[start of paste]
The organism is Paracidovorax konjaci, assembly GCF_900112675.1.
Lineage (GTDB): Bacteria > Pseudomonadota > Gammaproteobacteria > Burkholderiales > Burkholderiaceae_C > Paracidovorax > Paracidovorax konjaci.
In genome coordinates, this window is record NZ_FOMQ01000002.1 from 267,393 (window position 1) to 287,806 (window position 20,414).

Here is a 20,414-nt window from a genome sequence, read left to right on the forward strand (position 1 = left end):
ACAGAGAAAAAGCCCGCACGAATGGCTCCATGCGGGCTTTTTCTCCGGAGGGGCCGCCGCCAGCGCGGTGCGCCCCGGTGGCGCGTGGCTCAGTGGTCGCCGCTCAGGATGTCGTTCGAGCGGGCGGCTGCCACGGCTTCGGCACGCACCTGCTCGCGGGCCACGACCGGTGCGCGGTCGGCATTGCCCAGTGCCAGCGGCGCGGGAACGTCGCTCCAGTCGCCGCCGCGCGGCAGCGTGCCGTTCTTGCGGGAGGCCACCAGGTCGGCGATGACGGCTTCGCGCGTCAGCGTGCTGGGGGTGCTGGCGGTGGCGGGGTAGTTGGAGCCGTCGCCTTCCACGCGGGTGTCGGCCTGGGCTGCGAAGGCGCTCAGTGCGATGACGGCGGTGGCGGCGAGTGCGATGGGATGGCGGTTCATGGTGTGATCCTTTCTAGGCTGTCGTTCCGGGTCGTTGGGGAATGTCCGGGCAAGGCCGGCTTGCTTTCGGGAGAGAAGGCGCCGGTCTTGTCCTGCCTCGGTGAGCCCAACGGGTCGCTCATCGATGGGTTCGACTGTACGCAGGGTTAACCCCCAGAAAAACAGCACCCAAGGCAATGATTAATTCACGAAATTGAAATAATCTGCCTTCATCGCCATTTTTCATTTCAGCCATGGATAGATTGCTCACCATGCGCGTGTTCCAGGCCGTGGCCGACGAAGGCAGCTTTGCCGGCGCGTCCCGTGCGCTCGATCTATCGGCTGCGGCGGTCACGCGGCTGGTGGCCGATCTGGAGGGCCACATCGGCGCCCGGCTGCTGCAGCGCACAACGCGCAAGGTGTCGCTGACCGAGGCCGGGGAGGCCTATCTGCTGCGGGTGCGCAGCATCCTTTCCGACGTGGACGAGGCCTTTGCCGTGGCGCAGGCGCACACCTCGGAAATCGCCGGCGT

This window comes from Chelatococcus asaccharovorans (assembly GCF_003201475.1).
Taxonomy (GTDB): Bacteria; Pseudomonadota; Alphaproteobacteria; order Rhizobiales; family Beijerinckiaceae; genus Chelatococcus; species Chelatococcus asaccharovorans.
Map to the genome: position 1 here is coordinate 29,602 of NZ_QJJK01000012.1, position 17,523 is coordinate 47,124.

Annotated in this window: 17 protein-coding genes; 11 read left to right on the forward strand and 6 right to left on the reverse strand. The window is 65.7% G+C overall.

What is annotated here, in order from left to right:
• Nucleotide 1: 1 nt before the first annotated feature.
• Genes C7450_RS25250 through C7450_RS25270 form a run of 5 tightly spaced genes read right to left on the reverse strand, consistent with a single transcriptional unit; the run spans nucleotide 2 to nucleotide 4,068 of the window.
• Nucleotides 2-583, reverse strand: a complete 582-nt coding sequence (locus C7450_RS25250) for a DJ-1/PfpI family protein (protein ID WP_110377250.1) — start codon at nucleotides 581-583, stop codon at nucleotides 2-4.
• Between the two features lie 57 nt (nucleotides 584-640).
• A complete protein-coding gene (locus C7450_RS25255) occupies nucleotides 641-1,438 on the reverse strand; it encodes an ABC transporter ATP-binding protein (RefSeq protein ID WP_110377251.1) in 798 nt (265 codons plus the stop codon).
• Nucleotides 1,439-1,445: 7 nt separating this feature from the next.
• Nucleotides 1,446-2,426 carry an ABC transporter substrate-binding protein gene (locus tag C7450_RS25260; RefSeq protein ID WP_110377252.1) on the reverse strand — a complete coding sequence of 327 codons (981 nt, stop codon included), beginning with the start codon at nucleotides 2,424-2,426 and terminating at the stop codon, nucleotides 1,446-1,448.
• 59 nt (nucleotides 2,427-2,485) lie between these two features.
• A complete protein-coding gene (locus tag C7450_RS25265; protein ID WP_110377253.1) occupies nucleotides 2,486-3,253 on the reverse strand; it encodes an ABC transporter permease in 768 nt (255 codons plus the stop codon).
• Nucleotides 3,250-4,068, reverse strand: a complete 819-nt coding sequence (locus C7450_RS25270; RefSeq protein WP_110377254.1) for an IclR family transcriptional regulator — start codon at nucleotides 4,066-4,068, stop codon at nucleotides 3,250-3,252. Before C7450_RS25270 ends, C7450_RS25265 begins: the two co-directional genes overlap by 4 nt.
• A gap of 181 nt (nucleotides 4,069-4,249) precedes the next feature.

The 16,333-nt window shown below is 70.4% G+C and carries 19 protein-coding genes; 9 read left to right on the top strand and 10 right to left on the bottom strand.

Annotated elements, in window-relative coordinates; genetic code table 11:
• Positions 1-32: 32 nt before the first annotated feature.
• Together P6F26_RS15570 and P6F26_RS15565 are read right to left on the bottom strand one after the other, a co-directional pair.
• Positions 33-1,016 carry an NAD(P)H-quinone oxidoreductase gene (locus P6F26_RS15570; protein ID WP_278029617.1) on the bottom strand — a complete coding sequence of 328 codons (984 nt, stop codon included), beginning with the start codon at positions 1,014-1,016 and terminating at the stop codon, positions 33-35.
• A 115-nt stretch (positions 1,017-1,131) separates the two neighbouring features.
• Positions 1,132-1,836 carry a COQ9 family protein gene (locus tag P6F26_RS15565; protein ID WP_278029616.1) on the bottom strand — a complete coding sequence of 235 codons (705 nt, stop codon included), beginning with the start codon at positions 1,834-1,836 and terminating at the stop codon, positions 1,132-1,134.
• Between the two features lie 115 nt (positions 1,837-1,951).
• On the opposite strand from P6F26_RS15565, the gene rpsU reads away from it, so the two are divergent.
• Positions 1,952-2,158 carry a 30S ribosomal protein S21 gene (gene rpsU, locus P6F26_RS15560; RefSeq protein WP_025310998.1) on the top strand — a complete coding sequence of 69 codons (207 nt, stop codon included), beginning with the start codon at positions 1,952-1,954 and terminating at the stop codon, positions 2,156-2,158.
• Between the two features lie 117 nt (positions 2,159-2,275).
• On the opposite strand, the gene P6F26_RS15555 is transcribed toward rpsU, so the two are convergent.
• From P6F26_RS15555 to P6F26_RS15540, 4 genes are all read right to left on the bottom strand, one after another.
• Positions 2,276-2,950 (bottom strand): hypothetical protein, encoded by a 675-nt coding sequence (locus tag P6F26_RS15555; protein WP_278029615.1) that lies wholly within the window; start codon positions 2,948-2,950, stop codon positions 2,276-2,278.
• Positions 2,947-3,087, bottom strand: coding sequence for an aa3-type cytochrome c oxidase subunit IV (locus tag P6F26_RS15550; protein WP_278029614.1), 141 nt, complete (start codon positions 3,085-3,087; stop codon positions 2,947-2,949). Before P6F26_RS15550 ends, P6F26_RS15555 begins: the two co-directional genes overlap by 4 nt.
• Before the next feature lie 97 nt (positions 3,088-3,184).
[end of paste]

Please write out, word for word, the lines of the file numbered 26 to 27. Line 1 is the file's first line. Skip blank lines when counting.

• Positions 33-1,016 carry an NAD(P)H-quinone oxidoreductase gene (locus P6F26_RS15570; protein ID WP_278029617.1) on the bottom strand — a complete coding sequence of 328 codons (984 nt, stop codon included), beginning with the start codon at positions 1,014-1,016 and terminating at the stop codon, positions 33-35.
• A 115-nt stretch (positions 1,017-1,131) separates the two neighbouring features.